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Wednesday, 31 May, 2000, 23:02 GMT 00:02 UK
Scientists plan a virtual plant
Arabidopsis, a member of the mustard family of plants
Arabidopsis, a member of the mustard family of plants
By BBC News Online science editor Dr David Whitehouse

A group of scientists a driving forward with an project that they hope will eventually allow them to construct a "virtual" plant.

Called the 2010 Project, it will determine the function of all the genes and their associated proteins in the model plant Arabidopsis thaliana (thale cress or mouse-eared cress).

So far, scientists have managed to sequence all the DNA - the plant's "life code" - on two of the five chromosomes found in the cells of Arabidopsis. The genes, the templates for making the proteins, are written in the DNA.

"The goal of the 2010 Project is to understand all the genes of Arabidopsis. This is the only way we are going to understand what makes a plant a plant," said Joanne Chory of the Salk Institute in the US.

'Clickable' plant

"As with the Human Genome Project, knowing the gene sequence is just a start. Understanding what the genes are doing is the real challenge that we're all facing." The full DNA sequence of Arabidopsis should be available later this year.

Arabidopsis is a member of the mustard family that also includes cabbage and radish. It is to plant genetics what the laboratory mouse is to animal genetics.

Like the mouse, Arabidopsis is small, prolific, easily grown and has a rapid lifecycle. Arabidopsis has the smallest known genome of any flowering plant.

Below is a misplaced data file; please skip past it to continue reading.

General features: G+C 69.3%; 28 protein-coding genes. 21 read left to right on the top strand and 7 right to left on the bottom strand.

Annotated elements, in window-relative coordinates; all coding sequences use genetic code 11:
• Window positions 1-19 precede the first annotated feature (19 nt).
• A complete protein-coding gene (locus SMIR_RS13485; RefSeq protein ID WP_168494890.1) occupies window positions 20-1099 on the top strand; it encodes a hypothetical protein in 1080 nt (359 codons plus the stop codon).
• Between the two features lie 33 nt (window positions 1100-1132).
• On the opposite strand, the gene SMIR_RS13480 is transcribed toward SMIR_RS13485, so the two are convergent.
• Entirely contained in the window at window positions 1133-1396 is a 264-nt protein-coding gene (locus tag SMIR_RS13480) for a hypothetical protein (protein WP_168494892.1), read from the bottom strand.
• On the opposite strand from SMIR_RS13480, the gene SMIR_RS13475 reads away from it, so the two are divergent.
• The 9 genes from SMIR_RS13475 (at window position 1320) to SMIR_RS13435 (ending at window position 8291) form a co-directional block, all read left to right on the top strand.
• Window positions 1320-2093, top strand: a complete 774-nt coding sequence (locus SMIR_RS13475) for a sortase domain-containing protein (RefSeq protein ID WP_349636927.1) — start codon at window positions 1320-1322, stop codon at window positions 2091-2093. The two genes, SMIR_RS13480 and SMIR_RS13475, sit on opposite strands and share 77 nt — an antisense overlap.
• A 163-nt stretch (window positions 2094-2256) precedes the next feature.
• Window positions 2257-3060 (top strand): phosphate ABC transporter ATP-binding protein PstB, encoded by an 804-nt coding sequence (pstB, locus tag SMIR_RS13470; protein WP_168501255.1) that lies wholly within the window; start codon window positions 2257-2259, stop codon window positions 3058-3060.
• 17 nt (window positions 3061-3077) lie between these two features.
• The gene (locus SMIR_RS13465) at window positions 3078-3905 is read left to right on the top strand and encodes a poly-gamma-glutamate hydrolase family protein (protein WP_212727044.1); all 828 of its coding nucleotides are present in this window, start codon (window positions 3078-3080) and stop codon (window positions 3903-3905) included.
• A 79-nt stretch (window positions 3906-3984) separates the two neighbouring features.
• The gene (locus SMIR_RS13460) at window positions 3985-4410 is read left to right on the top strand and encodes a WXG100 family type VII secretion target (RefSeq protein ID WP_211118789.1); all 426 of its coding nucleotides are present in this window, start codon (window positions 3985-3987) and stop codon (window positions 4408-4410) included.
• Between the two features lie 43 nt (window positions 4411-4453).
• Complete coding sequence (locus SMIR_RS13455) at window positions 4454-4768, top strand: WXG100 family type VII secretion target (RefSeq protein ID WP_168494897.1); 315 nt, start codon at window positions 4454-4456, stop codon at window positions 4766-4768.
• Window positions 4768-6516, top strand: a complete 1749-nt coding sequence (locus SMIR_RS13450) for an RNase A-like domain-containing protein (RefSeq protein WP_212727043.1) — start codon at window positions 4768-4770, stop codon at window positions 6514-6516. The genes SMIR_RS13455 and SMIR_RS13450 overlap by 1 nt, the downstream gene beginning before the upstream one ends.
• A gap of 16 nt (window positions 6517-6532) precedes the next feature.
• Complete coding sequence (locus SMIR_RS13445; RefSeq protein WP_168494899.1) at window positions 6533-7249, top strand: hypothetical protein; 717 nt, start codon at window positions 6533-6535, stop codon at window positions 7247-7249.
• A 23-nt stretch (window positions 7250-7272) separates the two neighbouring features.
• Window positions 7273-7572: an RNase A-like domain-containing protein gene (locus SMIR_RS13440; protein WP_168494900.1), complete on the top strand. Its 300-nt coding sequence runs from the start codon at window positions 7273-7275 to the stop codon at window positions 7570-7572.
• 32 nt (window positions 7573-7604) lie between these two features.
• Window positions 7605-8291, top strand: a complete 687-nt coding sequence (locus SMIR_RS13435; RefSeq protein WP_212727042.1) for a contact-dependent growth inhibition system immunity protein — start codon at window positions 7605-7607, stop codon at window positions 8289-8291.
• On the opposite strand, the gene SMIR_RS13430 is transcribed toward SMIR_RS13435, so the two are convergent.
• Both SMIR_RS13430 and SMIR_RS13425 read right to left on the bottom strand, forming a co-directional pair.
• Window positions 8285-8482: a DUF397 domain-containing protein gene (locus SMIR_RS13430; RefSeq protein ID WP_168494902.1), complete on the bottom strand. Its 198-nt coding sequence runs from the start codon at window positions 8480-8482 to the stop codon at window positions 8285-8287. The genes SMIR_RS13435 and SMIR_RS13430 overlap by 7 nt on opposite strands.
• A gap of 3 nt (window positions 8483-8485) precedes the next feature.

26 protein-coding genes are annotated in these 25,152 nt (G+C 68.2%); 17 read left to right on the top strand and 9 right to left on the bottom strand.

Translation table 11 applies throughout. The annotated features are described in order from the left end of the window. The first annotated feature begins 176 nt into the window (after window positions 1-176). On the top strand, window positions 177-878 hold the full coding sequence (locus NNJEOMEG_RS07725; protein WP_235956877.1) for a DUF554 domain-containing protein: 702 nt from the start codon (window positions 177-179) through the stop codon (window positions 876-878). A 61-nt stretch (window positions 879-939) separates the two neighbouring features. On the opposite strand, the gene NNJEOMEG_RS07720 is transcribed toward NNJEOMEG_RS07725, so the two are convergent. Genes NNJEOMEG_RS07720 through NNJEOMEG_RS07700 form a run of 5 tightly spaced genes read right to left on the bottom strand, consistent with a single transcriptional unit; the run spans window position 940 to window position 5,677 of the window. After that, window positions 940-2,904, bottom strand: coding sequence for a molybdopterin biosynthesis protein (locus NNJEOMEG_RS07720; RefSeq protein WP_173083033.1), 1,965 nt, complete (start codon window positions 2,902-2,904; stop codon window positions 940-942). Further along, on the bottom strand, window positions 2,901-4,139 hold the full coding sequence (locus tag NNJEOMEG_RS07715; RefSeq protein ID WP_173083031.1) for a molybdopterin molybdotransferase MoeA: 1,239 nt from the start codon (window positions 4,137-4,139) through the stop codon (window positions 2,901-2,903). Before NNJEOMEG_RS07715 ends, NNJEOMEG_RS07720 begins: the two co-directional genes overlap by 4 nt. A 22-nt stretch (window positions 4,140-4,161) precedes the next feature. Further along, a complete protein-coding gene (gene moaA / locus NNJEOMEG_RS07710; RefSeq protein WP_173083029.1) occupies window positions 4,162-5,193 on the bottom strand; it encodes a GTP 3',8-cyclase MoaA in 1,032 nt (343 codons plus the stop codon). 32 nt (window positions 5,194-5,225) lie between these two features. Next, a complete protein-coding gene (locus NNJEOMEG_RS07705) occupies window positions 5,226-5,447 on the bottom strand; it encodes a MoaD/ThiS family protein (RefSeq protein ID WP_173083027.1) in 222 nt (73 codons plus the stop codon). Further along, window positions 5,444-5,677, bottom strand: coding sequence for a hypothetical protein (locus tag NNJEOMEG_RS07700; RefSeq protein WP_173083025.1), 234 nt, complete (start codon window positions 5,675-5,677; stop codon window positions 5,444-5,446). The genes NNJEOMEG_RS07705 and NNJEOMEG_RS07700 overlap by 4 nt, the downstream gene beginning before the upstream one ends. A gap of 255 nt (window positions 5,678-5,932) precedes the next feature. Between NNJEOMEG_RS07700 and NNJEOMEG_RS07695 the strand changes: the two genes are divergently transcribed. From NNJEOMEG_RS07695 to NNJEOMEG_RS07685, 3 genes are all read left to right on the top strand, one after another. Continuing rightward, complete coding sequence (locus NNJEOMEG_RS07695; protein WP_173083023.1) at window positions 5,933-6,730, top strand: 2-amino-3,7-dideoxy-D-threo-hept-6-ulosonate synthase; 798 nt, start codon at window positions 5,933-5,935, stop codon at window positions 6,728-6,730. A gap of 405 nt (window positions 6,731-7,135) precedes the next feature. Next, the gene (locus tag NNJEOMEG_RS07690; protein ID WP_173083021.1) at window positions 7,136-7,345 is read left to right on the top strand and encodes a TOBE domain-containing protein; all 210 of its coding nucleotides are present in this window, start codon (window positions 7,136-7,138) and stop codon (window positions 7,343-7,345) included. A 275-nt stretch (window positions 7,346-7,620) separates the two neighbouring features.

The effort is called Project 2010 because by 2010 plant researchers hope to construct a complete "wiring diagram" of all the biological pathways of Arabidopsis.

Dr Chory said: "Ultimately, we hope to create a 'clickable plant'. We want to be able to go to our computers and click on a cell type and understand all the protein-protein interactions.

Big challenges

"We'd love, for instance, to see a four-dimensional view of a plant that covers all the details from when the seed germinates to when the next generation seeds fall off the mother plant.

And we'd like to be able to stop the process at any phase in the plant's lifecycle and see which proteins are expressed and how they interact."

Chory noted, however, that the goal of building such a virtual plant would require major scientific advances in understanding Arabidopsis.

"The functions of almost half of the plant's proteins are still unknown," she said. "So, we've got an extremely ambitious goal to fully understand their function.

"Most of the genes in Arabidopsis are found in every other plant," she said. "So any discovery in Arabidopsis is very easy to apply to any other plants, such as crop plants or medicinal plants.

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